List of bogus university degrees you should never bother studying
More than 10,000 students enrolled in bachelor’s degree courses in 26 universities risk getting “worthless” certificates because the programmes are being offered illegally.
According to a report by the Kenya Universities and Colleges Central Placement Service, the Commission for University Education (CUE) has not approved the courses and they are therefore invalid.
The courses include bachelor of arts in geography, political science, community development, development and policy studies and counselling psychology.
Other unauthorised arts courses are economics, Kiswahili, international relations, public administration and governance, and peace education.
Questionable science courses include applied statistics with computing, actuarial science, botany, informatics and natural resource management. Others are management and information, human nutrition and dietetics, public health, and biochemistry.
The placement service, which replaced the Joint Admissions Board, distributes all eligible students to various universities based on their choices and the capacity of the institutions based on the approved courses.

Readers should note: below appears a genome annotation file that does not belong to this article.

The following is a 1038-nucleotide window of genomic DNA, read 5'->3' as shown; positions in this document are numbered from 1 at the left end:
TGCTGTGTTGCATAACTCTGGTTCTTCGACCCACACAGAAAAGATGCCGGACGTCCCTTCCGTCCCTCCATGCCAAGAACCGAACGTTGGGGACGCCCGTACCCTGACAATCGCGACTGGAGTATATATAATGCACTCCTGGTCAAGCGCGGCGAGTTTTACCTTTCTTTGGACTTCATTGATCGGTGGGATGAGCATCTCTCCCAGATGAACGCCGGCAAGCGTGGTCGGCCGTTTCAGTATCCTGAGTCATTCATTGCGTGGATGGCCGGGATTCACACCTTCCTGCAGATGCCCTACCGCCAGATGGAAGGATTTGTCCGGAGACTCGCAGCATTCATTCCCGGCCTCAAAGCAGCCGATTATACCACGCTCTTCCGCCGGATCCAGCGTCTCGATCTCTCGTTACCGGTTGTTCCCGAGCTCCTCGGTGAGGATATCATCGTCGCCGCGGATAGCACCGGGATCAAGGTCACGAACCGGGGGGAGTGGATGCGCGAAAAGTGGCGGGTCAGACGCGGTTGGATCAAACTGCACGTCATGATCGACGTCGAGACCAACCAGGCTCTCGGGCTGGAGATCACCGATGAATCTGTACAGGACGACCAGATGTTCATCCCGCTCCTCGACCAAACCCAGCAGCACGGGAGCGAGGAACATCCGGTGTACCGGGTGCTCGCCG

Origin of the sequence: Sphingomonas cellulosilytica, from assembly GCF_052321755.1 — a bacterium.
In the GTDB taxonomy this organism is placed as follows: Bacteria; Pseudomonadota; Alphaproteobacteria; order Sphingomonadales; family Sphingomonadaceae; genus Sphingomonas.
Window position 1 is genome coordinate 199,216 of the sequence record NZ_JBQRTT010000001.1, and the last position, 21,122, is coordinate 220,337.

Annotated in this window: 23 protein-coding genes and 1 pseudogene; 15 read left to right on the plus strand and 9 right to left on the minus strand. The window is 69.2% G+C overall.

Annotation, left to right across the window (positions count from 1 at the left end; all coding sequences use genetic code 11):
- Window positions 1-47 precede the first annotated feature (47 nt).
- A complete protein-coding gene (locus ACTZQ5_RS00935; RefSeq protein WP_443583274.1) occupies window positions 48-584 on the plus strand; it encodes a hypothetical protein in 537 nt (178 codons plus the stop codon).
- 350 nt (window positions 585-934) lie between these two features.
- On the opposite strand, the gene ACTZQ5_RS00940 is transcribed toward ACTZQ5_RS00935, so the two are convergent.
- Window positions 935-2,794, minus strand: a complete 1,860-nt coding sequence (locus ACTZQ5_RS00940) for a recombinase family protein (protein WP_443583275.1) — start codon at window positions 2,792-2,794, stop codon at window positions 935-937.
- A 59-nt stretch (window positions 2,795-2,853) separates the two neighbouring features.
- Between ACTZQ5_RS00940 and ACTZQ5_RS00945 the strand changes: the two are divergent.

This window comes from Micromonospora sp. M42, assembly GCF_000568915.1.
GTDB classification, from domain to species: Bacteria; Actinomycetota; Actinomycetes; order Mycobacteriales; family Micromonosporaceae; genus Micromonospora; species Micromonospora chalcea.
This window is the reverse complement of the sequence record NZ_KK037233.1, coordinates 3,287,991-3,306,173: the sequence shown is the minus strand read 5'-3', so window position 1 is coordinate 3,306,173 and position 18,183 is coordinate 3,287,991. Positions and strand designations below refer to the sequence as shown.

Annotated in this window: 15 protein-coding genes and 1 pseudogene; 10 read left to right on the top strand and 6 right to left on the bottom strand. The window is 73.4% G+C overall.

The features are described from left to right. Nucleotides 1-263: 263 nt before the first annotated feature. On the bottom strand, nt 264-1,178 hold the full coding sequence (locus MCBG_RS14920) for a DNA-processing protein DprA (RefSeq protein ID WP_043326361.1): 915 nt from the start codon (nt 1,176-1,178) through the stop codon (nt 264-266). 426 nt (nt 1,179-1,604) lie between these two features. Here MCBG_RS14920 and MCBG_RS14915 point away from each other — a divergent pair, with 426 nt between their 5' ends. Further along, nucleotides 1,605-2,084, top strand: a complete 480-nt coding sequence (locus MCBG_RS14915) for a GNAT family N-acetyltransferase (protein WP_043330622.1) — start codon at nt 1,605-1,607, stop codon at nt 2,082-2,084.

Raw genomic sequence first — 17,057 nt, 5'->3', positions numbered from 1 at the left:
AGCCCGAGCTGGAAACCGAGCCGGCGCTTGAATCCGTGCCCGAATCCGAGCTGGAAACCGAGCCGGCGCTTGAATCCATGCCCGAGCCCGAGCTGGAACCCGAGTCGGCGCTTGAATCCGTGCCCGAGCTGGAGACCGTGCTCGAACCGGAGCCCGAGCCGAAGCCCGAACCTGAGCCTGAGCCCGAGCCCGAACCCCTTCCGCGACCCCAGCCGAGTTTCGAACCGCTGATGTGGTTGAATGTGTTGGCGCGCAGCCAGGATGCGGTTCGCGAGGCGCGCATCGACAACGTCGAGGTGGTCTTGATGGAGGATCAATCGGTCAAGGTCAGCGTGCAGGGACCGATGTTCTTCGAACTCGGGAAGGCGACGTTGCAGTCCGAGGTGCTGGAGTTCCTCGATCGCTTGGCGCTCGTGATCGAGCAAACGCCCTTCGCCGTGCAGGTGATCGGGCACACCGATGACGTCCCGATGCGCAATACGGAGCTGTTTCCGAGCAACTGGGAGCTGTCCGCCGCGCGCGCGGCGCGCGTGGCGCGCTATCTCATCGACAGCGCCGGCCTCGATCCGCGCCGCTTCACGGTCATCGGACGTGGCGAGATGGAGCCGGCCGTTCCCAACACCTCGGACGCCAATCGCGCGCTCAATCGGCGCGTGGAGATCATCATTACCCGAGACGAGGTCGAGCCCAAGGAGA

APPROVE ALL COURSES
The commission, on the other hand, is in charge of quality in the universities and is mandated to approve all courses before they are launched. It is also authorised to regularly inspect standards.
According to the report, Tom Mboya University College is teaching 25 degree courses without the commission’s approval, affecting about 810 students.
Garissa University has enrolled 385 students in eight unapproved courses. Others are Kenya Highlands Evangelical University with seven illegal programmes.
Kisii University has five and the University of Embu has six illegal courses.
It is not clear how CUE failed to stop the universities from offering the courses and what options are open to students who have already paid fees and are pursuing their courses of choice hoping to build successful careers.
Contacted for comment, CUE chief executive Mwenda Ntarangwi replied to a text message, saying: “Sorry, I can’t talk right now.” A vice-chancellor at one of the universities who sought anonymity blamed the commission for the mess, saying it does not do a thorough inspection of institutions.
He said while employers are unlikely to know if a degree programme is approved or not, graduates of such universities wishing to pursue postgraduate studies in Kenya or abroad would face admission challenges.
Last year, 90,744 KCSE candidates qualified to join university. The placement service has opened its online portal for the students to revise their courses for placement in April.